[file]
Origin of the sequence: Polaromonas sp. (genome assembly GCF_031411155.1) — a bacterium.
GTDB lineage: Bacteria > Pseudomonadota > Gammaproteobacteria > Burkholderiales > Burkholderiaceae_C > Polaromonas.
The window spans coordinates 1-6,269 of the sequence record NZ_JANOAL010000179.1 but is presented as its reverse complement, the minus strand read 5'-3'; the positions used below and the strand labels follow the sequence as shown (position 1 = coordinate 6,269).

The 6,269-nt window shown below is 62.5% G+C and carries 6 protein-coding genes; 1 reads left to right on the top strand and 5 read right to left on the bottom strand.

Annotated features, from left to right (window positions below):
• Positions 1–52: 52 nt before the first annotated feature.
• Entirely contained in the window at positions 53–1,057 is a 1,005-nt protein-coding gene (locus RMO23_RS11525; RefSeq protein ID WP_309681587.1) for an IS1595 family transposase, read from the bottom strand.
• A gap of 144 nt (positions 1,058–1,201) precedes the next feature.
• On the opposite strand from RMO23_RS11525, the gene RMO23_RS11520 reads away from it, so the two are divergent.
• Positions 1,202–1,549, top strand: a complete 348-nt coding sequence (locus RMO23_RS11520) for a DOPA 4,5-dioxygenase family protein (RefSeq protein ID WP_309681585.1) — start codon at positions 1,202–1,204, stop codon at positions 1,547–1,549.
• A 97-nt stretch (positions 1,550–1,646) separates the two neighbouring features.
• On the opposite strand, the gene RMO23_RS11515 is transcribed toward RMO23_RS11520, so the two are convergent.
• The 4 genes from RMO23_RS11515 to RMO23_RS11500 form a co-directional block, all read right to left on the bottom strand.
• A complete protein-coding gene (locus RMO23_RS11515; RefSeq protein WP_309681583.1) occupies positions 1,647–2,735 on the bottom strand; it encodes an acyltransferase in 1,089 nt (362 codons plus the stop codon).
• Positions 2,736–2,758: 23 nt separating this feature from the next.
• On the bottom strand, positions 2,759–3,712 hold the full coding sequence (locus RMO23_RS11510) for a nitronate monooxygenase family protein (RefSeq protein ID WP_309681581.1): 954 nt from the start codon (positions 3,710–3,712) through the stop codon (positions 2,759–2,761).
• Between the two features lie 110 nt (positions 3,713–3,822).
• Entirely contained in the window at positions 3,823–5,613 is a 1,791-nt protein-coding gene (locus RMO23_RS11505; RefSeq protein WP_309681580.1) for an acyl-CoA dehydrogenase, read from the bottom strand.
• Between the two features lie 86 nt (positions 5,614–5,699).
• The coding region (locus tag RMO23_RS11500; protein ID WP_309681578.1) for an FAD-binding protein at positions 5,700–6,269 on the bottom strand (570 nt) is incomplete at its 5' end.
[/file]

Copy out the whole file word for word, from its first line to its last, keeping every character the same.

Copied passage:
Origin of the sequence: Polaromonas sp. (genome assembly GCF_031411155.1) — a bacterium.
GTDB lineage: Bacteria > Pseudomonadota > Gammaproteobacteria > Burkholderiales > Burkholderiaceae_C > Polaromonas.
The window spans coordinates 1-6,269 of the sequence record NZ_JANOAL010000179.1 but is presented as its reverse complement, the minus strand read 5'-3'; the positions used below and the strand labels follow the sequence as shown (position 1 = coordinate 6,269).

The 6,269-nt window shown below is 62.5% G+C and carries 6 protein-coding genes; 1 reads left to right on the top strand and 5 read right to left on the bottom strand.

Annotated features, from left to right (window positions below):
• Positions 1–52: 52 nt before the first annotated feature.
• Entirely contained in the window at positions 53–1,057 is a 1,005-nt protein-coding gene (locus RMO23_RS11525; RefSeq protein ID WP_309681587.1) for an IS1595 family transposase, read from the bottom strand.
• A gap of 144 nt (positions 1,058–1,201) precedes the next feature.
• On the opposite strand from RMO23_RS11525, the gene RMO23_RS11520 reads away from it, so the two are divergent.
• Positions 1,202–1,549, top strand: a complete 348-nt coding sequence (locus RMO23_RS11520) for a DOPA 4,5-dioxygenase family protein (RefSeq protein ID WP_309681585.1) — start codon at positions 1,202–1,204, stop codon at positions 1,547–1,549.
• A 97-nt stretch (positions 1,550–1,646) separates the two neighbouring features.
• On the opposite strand, the gene RMO23_RS11515 is transcribed toward RMO23_RS11520, so the two are convergent.
• The 4 genes from RMO23_RS11515 to RMO23_RS11500 form a co-directional block, all read right to left on the bottom strand.
• A complete protein-coding gene (locus RMO23_RS11515; RefSeq protein WP_309681583.1) occupies positions 1,647–2,735 on the bottom strand; it encodes an acyltransferase in 1,089 nt (362 codons plus the stop codon).
• Positions 2,736–2,758: 23 nt separating this feature from the next.
• On the bottom strand, positions 2,759–3,712 hold the full coding sequence (locus RMO23_RS11510) for a nitronate monooxygenase family protein (RefSeq protein ID WP_309681581.1): 954 nt from the start codon (positions 3,710–3,712) through the stop codon (positions 2,759–2,761).
• Between the two features lie 110 nt (positions 3,713–3,822).
• Entirely contained in the window at positions 3,823–5,613 is a 1,791-nt protein-coding gene (locus RMO23_RS11505; RefSeq protein WP_309681580.1) for an acyl-CoA dehydrogenase, read from the bottom strand.
• Between the two features lie 86 nt (positions 5,614–5,699).
• The coding region (locus tag RMO23_RS11500; protein ID WP_309681578.1) for an FAD-binding protein at positions 5,700–6,269 on the bottom strand (570 nt) is incomplete at its 5' end.